Review: Carrion (Nintendo Switch)

7 mins read

Review by Matt S.

Carrion is visceral. I’m actually tempted to leave my review at that, because that describes the game’s core motif and aesthetic, its principle appeal, and it’s the perfect word to describe whether the game is right for you or not. Carrion is exquisitely violent, evocatively malevolent, and simultaneously grotesque and beautiful. I often criticise extreme violence on this here Website, but it’s games like Carrion that demonstrate that I’m not inherently against violence. In context it can be very artful, and Carrion is one gorily effective canvas.

Carrion is a horror game where you play as the monster; a thoroughly mundane “twist” that led the publisher, Devolver Digital, to do a very silly thing and dub the experience “anti-horror”, when it is anything but subversive to horror. The monster is fleshy mess; a red blob of tentacles and entrails, along with a furiously sharp mouth that it’s going to make great use of, and frequently. At the start of the game, the monster breaks free of the research coffin that it’s being trapped in, and immediately sets about exploring a labyrinthine network of tunnels and facilities, chewing down on anything in its way. In execution, it’s a bit Metroidvania-like, in that your way forward will often be blocked until you find particular abilities to flick switches and reach new areas, but this game’s focus is anything but on the exploration.

Carrion’s focus is on unleashing the monster. You do that by having it scream into a room, which will send doors and girders flying everywhere, and then tearing up anything organic in the vicinity with a whirlwind of gnashing teeth, spiderweb-like ropes and claws… very, very sharp claws. The intensity with which you can turn this monster into a dervish of destruction is extreme, right from the opening moments, and as the game goes on, enemies become more frequent in number (and more dangerous), and the monster accumulates more power and abilities, the gruesome ballet only becomes even more mesmerising. I say that despite being terrible at these kinds of games, too. I cannot wait to see what talented players can make of it.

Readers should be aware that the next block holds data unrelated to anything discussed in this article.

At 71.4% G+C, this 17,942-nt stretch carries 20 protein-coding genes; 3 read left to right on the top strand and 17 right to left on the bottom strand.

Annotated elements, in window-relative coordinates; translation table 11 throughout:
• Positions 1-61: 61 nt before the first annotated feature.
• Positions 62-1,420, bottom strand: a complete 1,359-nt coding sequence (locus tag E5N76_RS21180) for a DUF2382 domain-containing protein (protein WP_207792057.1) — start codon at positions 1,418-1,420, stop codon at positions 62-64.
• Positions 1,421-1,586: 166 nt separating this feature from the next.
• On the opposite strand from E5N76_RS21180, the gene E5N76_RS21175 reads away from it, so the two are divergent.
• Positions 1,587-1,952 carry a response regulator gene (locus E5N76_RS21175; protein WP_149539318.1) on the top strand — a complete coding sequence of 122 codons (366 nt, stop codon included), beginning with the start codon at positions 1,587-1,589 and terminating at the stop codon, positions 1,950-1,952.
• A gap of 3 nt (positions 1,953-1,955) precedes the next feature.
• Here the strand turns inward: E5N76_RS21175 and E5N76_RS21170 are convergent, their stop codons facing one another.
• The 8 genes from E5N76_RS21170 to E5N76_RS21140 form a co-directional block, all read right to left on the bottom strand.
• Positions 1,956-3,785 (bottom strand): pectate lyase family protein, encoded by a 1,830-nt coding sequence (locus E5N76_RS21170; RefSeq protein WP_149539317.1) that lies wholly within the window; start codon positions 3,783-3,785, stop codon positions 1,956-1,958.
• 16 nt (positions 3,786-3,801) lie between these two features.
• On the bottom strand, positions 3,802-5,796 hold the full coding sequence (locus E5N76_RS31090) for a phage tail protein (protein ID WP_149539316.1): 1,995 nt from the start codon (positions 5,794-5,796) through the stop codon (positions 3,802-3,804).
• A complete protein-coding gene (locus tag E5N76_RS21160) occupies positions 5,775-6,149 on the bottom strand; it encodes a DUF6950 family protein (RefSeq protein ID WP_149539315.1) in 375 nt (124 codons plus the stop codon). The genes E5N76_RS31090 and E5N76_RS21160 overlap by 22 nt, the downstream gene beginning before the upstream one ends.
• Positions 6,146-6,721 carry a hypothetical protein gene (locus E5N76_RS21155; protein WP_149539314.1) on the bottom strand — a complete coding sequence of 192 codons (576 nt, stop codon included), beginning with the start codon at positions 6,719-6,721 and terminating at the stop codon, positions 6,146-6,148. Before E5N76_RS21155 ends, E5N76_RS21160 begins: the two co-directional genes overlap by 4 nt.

The monster is fast and so, so precise to control, and that’s part of why Carrion is so visceral. It’s not just that there’s a lot of blood and screaming. That’s part of it, but the sheer energy and force that you can navigate the world is a kind of pulsing, rhythmical violence into itself. Like the best splatter art, Carrion comes across as angry – claustrophobically so – and everything that you mete out feels justified in the context of it being an exercise in pure fury. It’s almost cathartic, and over an extended play session the impact ends up being much greater, and much grander, than the initially humble presentation would lead you to believe.

It’s also a longer game than I had thought. Admittedly my initial impressions were that the game would only be able to sustain an hour or so’s play, but there is a rich array of skills and abilities that our monster can unlock as its adventure goes on, and each one of those new abilities adds something to the overall picture. It makes the monster even better at killing, every single time (somehow). It gives you new toys to play with and makes environments that might otherwise become mundane (and that would have killed this game) fresh all over again. Most of all, each and every new ability is engaging, and enough to encourage you to plough on, even as the experience ramps in intensity.

Unfortunately a little of the impact is lost when you play on Nintendo Switch. In handheld mode, at least. When the key appeal of the game is witnessing the fury of movement, the dismemberment of bodies, and gore splattering across walls, the Switch screen is just too small to make out the details the way that they were intended. That’s a pity, because on the bigger screen, the animation really does come across as meticulous and, gruesome as it is, creative. On the other hand, as a simplified-down Metroidvania, Carrion is also ideal for the handheld environment, and that would have been my preferred way to play this one if the full vision had come across.

As a horror aficionado, and someone who also likes the extreme ends of horror, I find Carrion to be fascinating. It’s not the kind of game I generally like playing, but it’s pitched at the easy edge of the Metroidvania “genre”. The exploration and puzzles are fluid and in service of the game’s main purpose, which is the most unapologetically visceral thing I’ve played in some time. Not everyone will be able to stomach Carrion’s atmosphere and gleeful violence. But those that can will find an experience that is beautiful in being so grotesque.

– Matt S. 
Find me on Twitter: @mattsainsb

The critic was provided a copy of this game for review.

This is the bio under which all legacy articles are published (as in the 12,000-odd, before we moved to the new Website and platform). This is not a member of the DDNet Team. Please see the article's text for byline attribution.

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